Victoria Dahl’s ‘A Troll Primer on Birth Control’
(Clarification: ‘troll’ is not an insulting term for a conservative. A troll is a stranger who posts an insulting or deliberately aggressive comment on your blog or Internets in an attempt to anger, embarrass or put you in your place.)
I’ve been pretty outspoken on Twitter lately about the birth control debate (Really? This is a thing? In 2012?) and Rush Limbaugh. Of course, this sort of talk attracts trolls and I have yet to have one who seems to know anything about anything. I’m getting tired of repeating the same facts over and over, so I decided to write up a little primer, so I could simply point them toward it, pat them on the head, and tell them to educate themselves so they don’t have to weather the shitstorm I’m going to rain down on them.
I’m a layperson, in the sense that any woman can be a layperson about birth control, and I’m also pissed, so please excuse any messiness or disorganization or vulgarity in the delivery. And warning: there be snark in them thar hills. Snark. And maybe bitchiness.
1) Why do you think you deserve free birth control?
I don’t think that word means what you think it means. This debate is about insurance coverage of birth control. Is your insurance free? Mine isn’t. Mine costs a buttload of money every month. When you go to your doctor for a check-up that would cost, say, $300 out of pocket and you pay nothing, do you consider that free? Do you pat yourself on the back for pulling one over on the man? Do you dance your way to the parking lot, shouting, ‘I’m the most wily welfare queen in a world of welfare queens!!!!’? Somehow I suspect you don’t. It’s not free, it’s a service provided by a policy I pay premiums for.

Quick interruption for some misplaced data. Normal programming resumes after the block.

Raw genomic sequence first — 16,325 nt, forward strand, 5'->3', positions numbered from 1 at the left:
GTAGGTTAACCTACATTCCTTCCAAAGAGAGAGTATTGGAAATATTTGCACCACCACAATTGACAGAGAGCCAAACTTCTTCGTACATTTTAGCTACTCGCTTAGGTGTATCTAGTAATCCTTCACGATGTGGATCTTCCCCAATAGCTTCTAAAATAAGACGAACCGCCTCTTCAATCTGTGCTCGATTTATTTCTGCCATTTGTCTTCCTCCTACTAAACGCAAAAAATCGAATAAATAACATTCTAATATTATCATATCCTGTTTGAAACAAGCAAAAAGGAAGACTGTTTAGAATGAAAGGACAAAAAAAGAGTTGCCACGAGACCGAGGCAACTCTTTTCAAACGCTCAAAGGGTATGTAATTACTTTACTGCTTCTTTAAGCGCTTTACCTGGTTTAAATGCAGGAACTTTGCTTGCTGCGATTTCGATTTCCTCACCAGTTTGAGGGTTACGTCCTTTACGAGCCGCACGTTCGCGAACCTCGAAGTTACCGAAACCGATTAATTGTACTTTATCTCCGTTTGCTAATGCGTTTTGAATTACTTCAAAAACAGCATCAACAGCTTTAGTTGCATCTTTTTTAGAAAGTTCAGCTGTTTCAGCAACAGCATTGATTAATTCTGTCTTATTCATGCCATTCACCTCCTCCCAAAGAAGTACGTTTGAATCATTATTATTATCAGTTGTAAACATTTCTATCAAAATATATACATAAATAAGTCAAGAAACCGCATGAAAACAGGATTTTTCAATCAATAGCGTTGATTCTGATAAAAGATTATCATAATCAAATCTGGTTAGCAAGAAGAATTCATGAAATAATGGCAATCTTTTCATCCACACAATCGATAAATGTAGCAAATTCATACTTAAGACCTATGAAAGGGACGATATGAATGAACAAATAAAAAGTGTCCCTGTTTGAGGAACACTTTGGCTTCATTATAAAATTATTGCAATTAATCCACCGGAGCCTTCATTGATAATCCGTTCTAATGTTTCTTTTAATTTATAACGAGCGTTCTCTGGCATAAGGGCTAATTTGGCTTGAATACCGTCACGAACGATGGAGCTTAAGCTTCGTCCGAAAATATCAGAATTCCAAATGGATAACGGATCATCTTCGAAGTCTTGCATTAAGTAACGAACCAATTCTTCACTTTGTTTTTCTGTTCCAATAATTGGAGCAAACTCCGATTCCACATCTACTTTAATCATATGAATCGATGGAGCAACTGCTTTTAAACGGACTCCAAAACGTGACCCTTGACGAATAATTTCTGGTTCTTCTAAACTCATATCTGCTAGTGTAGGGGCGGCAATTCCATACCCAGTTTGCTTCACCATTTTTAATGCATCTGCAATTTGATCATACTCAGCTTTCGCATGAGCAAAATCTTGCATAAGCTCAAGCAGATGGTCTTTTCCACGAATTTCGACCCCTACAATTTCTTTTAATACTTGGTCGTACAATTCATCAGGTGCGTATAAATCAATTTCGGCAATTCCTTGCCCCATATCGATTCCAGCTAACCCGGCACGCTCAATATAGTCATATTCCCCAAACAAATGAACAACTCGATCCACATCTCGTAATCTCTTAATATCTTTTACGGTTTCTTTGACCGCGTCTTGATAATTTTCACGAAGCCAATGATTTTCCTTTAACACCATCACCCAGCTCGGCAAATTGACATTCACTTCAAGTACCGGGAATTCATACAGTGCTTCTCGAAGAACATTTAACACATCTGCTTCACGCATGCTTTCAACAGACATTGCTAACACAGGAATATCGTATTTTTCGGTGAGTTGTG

Except when it’s not. Since the dawn of time, many insurance policies haven’t covered all of women’s prescriptions. Why? I don’t know. Because they haven’t had to? Because discrimination is fun? Regardless, many states (24, I believe) have enacted laws requiring plans to cover birth control if they cover other prescriptions. A new federal law will make this true in all states. It’s about time.
2) Why do you think you have a right to use my tax dollars to subsidize your birth control?
Assuming you’ve dropped the whole ‘getting it for free’ issue, I assume you’re referring to the zero cost for preventative health care issue wherein I won’t have to pay a co-pay for birth control? I don’t think it’s subsidized by the government, I think it falls to insurance companies. They seem to be fine with this, as birth control coverage costs them a lot less than pregnancy visits and childbirth. Regardless, 50% of the taxpayers in this country are women, and 98% of women have used birth control in their lives. So I think we’ve got our share of it covered, thanks. You can use your tax dollars to ‘subsidize’ no-co-pay preventative checks for prostate cancer, chief. Draw the imaginary lines in your head and feel better. Your tax dollars protect your little man down there. My tax dollars go to prevent the pregnancies that women would otherwise generate on their own without any fault or responsibility of men, whose magic sperm only ever create pregnancies when both parties are ready and prepared. Tricksy women.
More (including rebuttals 3-9) at: